What to say about Mrs. E.D.E.N. Southworth? Certainly she deserved her reputation as a writer of potboilers. She had some of the flaws of the prolific serial writer -- she was very very wordy, and very insistent on close description of dresses and rooms and so on. She tells a lot, instead of showing, especially as to explicating the characters. The prose itself is a bit spotty in quality. Her attitudes are certainly of her time -- Drusilla, who is really the protagonist of this novel, is almost sickeningly submissive to Alick, though he is a weak and at times quite bad man. (That said, in general, I have read, her villains are men, and her women are virtuous -- and for her time, while not a feminist in 20th Century terms, she did argue for more independence and agency for women. One would think her personal situation -- abandoned by her husband with two young children -- shaped those views.) The attitudes towards African Americans are hard to read -- there are three significant Black characters, and all are sympathetic, but they are portrayed as occasionally childish, and certainly there is no hint that their lower class position is inappropriate. (That said, this is Virginia, pre-Civil War (I think), and these characters are all apparently free, and paid salaries, and fairly independent.) Mrs. Southworth was, I have read, a friend of Harriet Beecher Stowe, and while there is no trace of abolitionist fervor in this novel, I get the feeling she was sympathetic to the Northern position.) As for readability -- well, I ended up reading with a continued desire to know what happens. It did hold the interest. But, yes, it could have easily been resolved in about half the page count.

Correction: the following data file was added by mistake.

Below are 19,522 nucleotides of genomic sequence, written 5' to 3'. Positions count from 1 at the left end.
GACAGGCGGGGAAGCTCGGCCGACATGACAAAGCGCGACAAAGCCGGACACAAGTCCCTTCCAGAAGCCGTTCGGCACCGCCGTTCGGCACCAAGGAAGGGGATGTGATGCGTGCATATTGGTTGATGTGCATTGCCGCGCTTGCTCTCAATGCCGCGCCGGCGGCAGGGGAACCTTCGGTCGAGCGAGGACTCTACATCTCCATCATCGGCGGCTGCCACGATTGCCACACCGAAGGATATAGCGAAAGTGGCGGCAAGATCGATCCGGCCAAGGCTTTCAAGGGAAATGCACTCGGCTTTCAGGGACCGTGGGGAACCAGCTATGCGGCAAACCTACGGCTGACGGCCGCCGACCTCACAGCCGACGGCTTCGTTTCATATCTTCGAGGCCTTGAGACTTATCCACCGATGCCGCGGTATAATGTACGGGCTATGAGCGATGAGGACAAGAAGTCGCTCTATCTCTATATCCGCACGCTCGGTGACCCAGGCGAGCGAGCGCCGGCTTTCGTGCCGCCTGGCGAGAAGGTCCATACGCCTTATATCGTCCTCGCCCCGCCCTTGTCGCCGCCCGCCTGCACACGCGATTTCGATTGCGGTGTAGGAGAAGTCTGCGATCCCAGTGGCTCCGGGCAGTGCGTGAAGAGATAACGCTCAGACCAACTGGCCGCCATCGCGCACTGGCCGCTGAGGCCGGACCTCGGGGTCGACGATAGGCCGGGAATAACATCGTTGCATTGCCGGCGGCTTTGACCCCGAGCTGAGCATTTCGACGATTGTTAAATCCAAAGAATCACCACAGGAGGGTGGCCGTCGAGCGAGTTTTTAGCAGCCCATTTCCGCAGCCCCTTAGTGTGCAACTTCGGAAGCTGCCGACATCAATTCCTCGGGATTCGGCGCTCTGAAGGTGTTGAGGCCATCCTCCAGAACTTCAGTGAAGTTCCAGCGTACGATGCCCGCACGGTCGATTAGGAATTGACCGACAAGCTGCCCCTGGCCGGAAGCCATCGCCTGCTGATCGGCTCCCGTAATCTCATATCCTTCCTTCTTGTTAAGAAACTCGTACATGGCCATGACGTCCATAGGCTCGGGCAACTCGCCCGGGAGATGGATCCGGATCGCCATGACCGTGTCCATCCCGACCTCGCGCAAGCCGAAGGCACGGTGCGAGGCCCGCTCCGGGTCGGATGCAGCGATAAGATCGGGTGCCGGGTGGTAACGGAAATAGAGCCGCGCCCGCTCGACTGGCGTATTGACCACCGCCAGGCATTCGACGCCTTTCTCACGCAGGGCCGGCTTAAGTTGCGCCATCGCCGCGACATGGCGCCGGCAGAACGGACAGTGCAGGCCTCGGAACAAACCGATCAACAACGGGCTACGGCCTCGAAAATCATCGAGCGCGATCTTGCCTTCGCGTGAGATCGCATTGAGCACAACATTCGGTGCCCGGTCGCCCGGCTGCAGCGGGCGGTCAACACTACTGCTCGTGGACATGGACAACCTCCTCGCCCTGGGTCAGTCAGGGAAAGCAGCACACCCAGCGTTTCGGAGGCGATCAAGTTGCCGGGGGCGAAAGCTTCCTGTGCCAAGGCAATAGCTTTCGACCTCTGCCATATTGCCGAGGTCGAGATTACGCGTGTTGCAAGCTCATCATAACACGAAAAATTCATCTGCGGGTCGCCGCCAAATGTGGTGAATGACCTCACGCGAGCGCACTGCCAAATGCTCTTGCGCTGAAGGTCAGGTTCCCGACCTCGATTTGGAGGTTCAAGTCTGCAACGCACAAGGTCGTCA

In sum, I don't think she's a writer much in need of a revival. But it's not hard to see that she could have been very popular in her time. (And I confess The Hidden Hand does look worth a try perhaps.) I was amused to read that Louisa May Alcott lampooned Southworth in Little Women -- Jo March reads a writer called S.L.A.N.G. Northbury, and despite her evident failings decides to imitate her, until the Professor (who she later married) advised her to stop writing such pulpy trash. I confess my sympathies here lie with Southworth -- for one thing, Alcott herself wrote some pulpy novels under pseudonyms. (And, yes, I did read Little Women (and Little Men, and Jo's Boys) as a teen, but I had no context to recognize the S.L.A.N.G Northbury target, and I don't recall that incident at all.)